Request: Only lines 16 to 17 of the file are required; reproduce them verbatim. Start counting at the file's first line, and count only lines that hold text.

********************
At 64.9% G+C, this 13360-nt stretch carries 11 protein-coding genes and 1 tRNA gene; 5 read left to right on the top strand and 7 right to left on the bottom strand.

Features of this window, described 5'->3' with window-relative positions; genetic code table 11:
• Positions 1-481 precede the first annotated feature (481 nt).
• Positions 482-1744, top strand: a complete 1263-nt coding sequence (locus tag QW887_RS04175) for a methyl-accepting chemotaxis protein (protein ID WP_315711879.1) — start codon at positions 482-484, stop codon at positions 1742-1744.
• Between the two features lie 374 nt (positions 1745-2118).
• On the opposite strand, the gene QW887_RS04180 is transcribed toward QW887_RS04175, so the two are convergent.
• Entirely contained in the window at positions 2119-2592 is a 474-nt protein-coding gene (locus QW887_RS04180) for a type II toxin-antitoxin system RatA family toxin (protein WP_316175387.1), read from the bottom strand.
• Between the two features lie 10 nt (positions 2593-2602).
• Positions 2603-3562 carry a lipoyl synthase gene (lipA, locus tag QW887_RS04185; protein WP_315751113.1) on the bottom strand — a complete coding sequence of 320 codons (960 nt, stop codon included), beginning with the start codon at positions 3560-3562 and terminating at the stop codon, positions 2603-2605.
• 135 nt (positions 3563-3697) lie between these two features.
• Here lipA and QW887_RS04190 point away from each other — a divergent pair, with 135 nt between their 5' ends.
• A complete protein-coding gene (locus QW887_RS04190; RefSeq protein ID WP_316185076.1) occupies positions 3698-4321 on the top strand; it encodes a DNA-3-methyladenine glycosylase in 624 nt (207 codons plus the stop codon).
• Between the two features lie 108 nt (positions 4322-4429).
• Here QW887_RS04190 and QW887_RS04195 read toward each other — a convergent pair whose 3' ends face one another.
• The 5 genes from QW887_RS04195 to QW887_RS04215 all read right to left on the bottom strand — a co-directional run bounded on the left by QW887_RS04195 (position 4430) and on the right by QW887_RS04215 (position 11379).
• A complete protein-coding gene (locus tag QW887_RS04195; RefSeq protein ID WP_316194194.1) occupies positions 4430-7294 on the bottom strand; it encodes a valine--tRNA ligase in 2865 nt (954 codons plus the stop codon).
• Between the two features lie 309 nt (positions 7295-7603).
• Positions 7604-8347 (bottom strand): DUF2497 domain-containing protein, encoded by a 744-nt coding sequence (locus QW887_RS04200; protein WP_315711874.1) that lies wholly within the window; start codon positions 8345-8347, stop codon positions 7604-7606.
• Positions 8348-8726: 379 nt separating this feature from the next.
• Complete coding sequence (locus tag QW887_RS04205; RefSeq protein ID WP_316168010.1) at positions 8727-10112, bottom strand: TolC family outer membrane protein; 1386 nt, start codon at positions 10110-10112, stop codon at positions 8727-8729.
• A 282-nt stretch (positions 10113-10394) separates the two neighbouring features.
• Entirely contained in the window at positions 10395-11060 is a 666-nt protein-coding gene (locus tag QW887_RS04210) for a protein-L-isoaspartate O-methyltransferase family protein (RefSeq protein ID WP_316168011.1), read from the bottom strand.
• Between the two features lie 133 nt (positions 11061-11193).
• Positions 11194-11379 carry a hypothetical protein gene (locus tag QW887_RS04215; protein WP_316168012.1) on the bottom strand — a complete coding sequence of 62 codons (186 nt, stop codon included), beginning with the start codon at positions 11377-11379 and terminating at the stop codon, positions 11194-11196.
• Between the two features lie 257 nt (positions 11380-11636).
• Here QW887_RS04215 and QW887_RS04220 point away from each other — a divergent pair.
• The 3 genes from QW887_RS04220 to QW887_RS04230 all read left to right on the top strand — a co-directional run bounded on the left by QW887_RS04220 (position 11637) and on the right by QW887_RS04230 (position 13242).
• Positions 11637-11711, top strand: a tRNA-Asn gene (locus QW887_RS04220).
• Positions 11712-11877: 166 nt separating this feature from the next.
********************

• A complete protein-coding gene (locus tag QW887_RS04195; RefSeq protein ID WP_316194194.1) occupies positions 4430-7294 on the bottom strand; it encodes a valine--tRNA ligase in 2865 nt (954 codons plus the stop codon).
• Between the two features lie 309 nt (positions 7295-7603).